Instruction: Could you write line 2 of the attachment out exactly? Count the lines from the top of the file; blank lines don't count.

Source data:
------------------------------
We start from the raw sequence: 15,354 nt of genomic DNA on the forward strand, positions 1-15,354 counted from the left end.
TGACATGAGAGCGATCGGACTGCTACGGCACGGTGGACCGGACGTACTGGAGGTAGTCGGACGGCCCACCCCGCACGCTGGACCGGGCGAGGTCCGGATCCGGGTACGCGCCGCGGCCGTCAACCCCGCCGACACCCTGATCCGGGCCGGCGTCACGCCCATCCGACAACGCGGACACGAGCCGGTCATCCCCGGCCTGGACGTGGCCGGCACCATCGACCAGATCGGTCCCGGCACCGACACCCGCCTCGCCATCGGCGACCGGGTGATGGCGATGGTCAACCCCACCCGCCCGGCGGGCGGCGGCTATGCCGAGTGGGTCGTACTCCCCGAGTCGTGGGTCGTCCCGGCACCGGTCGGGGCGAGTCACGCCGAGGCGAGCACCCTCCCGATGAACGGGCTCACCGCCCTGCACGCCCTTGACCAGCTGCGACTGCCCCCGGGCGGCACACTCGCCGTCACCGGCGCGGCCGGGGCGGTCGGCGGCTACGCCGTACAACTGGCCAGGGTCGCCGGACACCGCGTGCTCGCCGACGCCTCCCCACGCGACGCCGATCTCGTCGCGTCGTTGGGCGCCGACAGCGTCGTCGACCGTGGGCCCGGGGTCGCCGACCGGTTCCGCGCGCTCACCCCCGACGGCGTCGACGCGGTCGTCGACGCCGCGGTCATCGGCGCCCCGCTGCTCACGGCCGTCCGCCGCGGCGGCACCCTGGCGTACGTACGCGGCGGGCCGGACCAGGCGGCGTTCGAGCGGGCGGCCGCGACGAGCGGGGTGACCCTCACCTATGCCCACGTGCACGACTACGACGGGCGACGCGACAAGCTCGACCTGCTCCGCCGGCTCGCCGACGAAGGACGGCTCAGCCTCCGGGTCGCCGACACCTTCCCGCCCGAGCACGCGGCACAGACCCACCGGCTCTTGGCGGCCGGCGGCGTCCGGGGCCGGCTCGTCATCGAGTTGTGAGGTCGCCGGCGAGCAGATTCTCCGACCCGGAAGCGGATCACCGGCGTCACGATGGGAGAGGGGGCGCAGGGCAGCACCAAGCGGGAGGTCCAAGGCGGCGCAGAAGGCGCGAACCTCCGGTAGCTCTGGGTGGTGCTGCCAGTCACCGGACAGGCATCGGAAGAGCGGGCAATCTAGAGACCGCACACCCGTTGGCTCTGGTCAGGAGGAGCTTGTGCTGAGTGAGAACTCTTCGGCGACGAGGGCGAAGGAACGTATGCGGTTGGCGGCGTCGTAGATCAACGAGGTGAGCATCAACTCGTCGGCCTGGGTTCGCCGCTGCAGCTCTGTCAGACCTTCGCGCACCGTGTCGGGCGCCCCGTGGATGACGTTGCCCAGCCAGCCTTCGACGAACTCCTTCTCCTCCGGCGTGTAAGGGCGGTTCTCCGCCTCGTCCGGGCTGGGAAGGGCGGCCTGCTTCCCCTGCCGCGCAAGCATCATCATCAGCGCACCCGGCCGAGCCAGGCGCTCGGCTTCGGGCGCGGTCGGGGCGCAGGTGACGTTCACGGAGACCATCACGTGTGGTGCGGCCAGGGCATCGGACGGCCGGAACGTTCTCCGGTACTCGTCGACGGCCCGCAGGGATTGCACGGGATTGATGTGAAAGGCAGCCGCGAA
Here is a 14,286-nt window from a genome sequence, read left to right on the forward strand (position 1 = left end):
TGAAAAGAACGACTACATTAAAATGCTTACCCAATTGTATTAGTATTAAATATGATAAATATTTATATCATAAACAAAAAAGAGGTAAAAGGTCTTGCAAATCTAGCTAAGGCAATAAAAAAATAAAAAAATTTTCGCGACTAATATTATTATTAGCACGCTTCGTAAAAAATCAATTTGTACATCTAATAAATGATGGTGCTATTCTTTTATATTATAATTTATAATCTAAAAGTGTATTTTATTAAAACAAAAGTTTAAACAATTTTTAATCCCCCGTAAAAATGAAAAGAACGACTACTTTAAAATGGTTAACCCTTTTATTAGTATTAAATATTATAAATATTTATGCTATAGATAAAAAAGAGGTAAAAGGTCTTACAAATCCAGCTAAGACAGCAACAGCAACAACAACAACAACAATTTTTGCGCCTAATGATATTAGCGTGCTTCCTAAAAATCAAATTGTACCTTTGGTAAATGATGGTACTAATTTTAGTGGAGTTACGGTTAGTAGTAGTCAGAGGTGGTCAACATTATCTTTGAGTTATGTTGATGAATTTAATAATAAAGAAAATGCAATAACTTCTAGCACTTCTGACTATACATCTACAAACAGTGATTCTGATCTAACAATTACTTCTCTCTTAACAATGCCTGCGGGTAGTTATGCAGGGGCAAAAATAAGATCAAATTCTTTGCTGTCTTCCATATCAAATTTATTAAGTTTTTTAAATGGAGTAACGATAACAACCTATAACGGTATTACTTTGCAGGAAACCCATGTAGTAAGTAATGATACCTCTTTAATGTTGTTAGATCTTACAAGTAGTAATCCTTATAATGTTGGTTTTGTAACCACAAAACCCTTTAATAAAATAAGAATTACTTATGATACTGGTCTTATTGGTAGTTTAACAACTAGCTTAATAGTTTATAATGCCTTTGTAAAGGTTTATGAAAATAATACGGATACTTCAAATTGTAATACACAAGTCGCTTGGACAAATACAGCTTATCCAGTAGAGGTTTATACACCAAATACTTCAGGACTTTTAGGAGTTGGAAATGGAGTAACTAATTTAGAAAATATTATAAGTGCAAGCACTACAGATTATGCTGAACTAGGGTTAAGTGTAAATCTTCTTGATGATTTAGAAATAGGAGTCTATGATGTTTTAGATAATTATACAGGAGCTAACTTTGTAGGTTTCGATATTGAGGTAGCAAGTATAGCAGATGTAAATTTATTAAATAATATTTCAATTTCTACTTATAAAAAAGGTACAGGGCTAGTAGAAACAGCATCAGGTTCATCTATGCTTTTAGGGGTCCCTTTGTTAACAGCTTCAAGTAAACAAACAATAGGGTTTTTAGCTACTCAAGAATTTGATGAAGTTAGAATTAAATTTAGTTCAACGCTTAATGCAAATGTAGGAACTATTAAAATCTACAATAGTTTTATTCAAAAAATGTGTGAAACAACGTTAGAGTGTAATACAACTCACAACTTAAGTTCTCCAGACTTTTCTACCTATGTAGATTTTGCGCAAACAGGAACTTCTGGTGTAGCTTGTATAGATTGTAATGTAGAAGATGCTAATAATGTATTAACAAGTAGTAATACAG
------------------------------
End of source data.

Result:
TGACATGAGAGCGATCGGACTGCTACGGCACGGTGGACCGGACGTACTGGAGGTAGTCGGACGGCCCACCCCGCACGCTGGACCGGGCGAGGTCCGGATCCGGGTACGCGCCGCGGCCGTCAACCCCGCCGACACCCTGATCCGGGCCGGCGTCACGCCCATCCGACAACGCGGACACGAGCCGGTCATCCCCGGCCTGGACGTGGCCGGCACCATCGACCAGATCGGTCCCGGCACCGACACCCGCCTCGCCATCGGCGACCGGGTGATGGCGATGGTCAACCCCACCCGCCCGGCGGGCGGCGGCTATGCCGAGTGGGTCGTACTCCCCGAGTCGTGGGTCGTCCCGGCACCGGTCGGGGCGAGTCACGCCGAGGCGAGCACCCTCCCGATGAACGGGCTCACCGCCCTGCACGCCCTTGACCAGCTGCGACTGCCCCCGGGCGGCACACTCGCCGTCACCGGCGCGGCCGGGGCGGTCGGCGGCTACGCCGTACAACTGGCCAGGGTCGCCGGACACCGCGTGCTCGCCGACGCCTCCCCACGCGACGCCGATCTCGTCGCGTCGTTGGGCGCCGACAGCGTCGTCGACCGTGGGCCCGGGGTCGCCGACCGGTTCCGCGCGCTCACCCCCGACGGCGTCGACGCGGTCGTCGACGCCGCGGTCATCGGCGCCCCGCTGCTCACGGCCGTCCGCCGCGGCGGCACCCTGGCGTACGTACGCGGCGGGCCGGACCAGGCGGCGTTCGAGCGGGCGGCCGCGACGAGCGGGGTGACCCTCACCTATGCCCACGTGCACGACTACGACGGGCGACGCGACAAGCTCGACCTGCTCCGCCGGCTCGCCGACGAAGGACGGCTCAGCCTCCGGGTCGCCGACACCTTCCCGCCCGAGCACGCGGCACAGACCCACCGGCTCTTGGCGGCCGGCGGCGTCCGGGGCCGGCTCGTCATCGAGTTGTGAGGTCGCCGGCGAGCAGATTCTCCGACCCGGAAGCGGATCACCGGCGTCACGATGGGAGAGGGGGCGCAGGGCAGCACCAAGCGGGAGGTCCAAGGCGGCGCAGAAGGCGCGAACCTCCGGTAGCTCTGGGTGGTGCTGCCAGTCACCGGACAGGCATCGGAAGAGCGGGCAATCTAGAGACCGCACACCCGTTGGCTCTGGTCAGGAGGAGCTTGTGCTGAGTGAGAACTCTTCGGCGACGAGGGCGAAGGAACGTATGCGGTTGGCGGCGTCGTAGATCAACGAGGTGAGCATCAACTCGTCGGCCTGGGTTCGCCGCTGCAGCTCTGTCAGACCTTCGCGCACCGTGTCGGGCGCCCCGTGGATGACGTTGCCCAGCCAGCCTTCGACGAACTCCTTCTCCTCCGGCGTGTAAGGGCGGTTCTCCGCCTCGTCCGGGCTGGGAAGGGCGGCCTGCTTCCCCTGCCGCGCAAGCATCATCATCAGCGCACCCGGCCGAGCCAGGCGCTCGGCTTCGGGCGCGGTCGGGGCGCAGGTGACGTTCACGGAGACCATCACGTGTGGTGCGGCCAGGGCATCGGACGGCCGGAACGTTCTCCGGTACTCGTCGACGGCCCGCAGGGATTGCACGGGATTGATGTGAAAGGCAGCCGCGAA